Since the start of 2013, New Adult Fiction has been making a splash in the mainstream media. ABC News Nightline featured a segment on New Adult Fiction in late February, highlighting the rags to riches stories of several popular genre authors, including Colleen Hoover of Slammed and Cora Carmack of Losing It. The New York Times, Chicago Sun-Times, and The Guardian, among others, have also featured articles on New Adult Fiction.
Halfway between angsty young adult fiction and erotic romance, New Adult Fiction deals with the tribulations of eighteen to thirty year olds. Despite being Chick Lit’s darker cousin, New Adult Fiction titles still, like most romance novels, end with the ever elusive happily ever after.
Although the term New Adult Fiction was coined back in 2009 by St. Martin’s Press, the genre really only began to develop an online community with a concrete presence in 2012 with the launch of the now established blog “NA Alley” and the expanding “New Adult Book Club” on Goodreads, which boasts 1635 members.
Debates are ongoing as to the novelty of New Adult Fiction. Is it really just Young Adult fiction with slightly older characters and more sex scenes? A clever marketing ploy? Or, are New Adult authors telling a whole new type of “coming of age” story?
If not for its content, New Adult Fiction has been capturing the interest of traditional book publishers due to its commercial potential. After being rejected by publishers and agents, many New Adult authors turned to self-publishing, using the Internet and word-of-blog combined with a low price point to sell their books with considerable success. One glance at today’s top 100 romance ebooks on Amazon says it all. The top slot is held by Falling into You, a New York Times and USA Today bestselling self-published book, released March 14, 2013. It already has 650 mostly positive reviews. Second on the list is Walking Disaster, the sequel to Beautiful Disaster by Jamie McGuire, a self-publishing sensation who signed on with a traditional publisher. New Adult authors are taking over ebook top seller lists, becoming New York Times and USA Today bestsellers in surprising quantities.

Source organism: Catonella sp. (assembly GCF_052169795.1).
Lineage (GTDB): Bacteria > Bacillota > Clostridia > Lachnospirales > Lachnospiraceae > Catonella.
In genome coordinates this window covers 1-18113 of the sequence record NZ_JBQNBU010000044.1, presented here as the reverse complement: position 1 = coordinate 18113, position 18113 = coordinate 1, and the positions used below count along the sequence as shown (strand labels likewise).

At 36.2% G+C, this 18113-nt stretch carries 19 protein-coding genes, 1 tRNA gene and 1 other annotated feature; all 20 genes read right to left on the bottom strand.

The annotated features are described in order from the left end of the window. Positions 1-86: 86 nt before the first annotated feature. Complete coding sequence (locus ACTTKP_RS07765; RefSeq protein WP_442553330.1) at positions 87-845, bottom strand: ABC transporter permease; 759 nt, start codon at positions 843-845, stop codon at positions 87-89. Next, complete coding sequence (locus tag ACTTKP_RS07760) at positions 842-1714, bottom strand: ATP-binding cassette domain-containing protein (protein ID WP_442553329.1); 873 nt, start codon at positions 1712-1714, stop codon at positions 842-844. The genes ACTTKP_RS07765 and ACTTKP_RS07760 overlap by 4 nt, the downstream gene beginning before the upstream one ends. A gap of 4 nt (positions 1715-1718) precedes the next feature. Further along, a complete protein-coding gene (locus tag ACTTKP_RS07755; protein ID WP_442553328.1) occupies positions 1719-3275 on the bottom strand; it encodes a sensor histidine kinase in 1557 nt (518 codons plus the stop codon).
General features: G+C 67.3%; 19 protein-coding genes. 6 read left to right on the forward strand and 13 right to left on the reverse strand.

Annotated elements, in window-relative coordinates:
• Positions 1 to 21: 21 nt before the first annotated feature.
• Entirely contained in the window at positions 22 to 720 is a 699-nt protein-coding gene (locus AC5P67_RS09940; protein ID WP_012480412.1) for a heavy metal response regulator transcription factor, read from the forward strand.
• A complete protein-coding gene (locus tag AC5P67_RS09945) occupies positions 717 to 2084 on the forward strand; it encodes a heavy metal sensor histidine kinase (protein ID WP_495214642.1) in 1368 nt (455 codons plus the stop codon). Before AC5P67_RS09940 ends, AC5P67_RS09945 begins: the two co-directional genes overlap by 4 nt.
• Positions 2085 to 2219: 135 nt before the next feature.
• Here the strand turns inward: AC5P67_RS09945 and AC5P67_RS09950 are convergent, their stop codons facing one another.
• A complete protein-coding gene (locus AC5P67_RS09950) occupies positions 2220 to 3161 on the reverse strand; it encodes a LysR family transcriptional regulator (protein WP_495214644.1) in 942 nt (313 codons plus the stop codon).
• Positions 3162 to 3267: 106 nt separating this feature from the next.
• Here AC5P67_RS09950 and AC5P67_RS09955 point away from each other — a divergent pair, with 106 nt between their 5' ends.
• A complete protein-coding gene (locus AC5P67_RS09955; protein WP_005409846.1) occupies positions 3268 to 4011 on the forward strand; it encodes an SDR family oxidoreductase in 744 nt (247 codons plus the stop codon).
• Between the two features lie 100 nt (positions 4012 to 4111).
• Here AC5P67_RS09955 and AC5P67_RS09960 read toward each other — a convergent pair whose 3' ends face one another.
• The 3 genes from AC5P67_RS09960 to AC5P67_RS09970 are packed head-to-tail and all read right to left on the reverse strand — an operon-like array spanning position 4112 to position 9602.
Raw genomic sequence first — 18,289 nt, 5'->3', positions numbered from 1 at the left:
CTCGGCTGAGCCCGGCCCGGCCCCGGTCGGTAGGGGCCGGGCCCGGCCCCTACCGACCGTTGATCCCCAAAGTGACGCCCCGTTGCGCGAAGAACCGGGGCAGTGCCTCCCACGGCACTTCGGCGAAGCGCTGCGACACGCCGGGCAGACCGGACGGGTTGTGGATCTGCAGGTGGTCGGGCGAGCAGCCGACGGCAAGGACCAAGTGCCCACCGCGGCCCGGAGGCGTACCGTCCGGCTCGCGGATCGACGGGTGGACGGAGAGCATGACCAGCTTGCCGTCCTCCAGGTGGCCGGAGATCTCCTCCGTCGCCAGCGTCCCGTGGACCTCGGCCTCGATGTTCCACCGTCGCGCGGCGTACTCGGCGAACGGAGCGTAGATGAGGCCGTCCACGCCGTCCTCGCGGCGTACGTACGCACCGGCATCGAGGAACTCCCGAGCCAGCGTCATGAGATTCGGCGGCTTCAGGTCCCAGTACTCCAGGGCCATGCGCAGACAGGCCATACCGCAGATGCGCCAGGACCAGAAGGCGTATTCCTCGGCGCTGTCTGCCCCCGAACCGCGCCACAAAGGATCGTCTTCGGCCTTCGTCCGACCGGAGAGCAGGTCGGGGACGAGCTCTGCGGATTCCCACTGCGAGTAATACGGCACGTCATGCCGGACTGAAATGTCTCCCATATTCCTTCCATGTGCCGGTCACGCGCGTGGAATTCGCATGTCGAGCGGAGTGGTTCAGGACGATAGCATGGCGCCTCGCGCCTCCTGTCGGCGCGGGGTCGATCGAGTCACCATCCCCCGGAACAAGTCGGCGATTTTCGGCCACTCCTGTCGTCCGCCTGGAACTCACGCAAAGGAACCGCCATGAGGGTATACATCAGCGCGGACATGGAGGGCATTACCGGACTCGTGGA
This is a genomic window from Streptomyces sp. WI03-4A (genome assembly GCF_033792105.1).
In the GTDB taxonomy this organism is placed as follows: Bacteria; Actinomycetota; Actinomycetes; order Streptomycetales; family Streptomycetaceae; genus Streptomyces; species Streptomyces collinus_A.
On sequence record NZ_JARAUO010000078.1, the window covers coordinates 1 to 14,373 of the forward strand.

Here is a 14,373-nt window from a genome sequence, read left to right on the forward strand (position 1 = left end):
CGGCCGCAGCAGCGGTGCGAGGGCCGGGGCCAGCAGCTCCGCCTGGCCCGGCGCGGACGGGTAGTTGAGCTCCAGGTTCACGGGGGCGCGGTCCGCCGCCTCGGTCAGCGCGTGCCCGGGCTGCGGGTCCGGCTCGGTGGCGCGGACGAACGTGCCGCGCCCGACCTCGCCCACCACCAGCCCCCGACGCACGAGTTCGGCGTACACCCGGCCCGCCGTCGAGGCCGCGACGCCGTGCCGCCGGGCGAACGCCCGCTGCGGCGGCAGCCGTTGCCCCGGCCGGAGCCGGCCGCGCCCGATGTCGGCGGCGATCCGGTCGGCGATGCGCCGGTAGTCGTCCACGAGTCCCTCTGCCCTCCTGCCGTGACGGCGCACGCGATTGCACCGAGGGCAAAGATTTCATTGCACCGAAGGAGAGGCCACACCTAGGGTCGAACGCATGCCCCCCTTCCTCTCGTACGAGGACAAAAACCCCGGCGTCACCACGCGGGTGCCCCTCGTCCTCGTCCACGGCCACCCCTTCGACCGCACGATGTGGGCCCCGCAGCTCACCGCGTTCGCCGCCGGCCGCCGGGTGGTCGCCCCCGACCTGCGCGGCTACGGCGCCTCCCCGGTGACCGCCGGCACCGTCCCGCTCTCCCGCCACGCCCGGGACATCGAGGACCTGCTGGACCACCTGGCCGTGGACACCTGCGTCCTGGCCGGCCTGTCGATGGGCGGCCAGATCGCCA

In a time when “discoverability” is a trending topic in the publishing industry, with the decline of Barnes and Noble, the death of Borders, and concerns about the future of bookstores mounting, the ability of New Adult authors to reach and maintain an enthusiastic, lucrative reader base solely with ebooks deserves serious investigation.
But what does the future hold for New Adult Fiction? While certain book publishers are beginning to acquire and sell previously self-published New Adult titles, the genre raises logistical concerns when it crosses over into print form. Where will it be shelved in the bookstore and the library? With the young adult titles or the romance novels? Or, in its own area entirely? Creating a New Adult section in stores would likely prove costly and difficult for retailers, meaning that the money made from selling the novels would have to offset these burdens and then some to be profitable.
This raises another question: has the fan base for New Adult fiction reached its full capacity? How many people are really reading and buying these books? Who are they? And, what else do they read? Is New Adult fiction attracting occasional readers? YA super fans? Teens (like parents fear)? Mommy bloggers? Avid readers? To grow strong enough to survive and thrive in the face of the transition to print, I think New Adult fiction will need to considerably broaden its readership.
While New Adult fiction rightfully stresses the challenges of transitioning to adulthood in our current economic climate and its stories provide a relatable outlet for twentysomethings, I believe the quality of writing displayed in many New Adult fiction novels will be an impediment to gaining the kind of readership necessary to support a successful transition to print for the genre. After all, many avid readers are also highly discerning judges of writing. Recent megahits like Fifty Shades and Twilight do counteract this thought, but I still think excellent writing and dialogues help readers connect with an emotionally powerful story and characters on a deeper, lasting level.
Here are links to the articles/videos I mentioned in this post: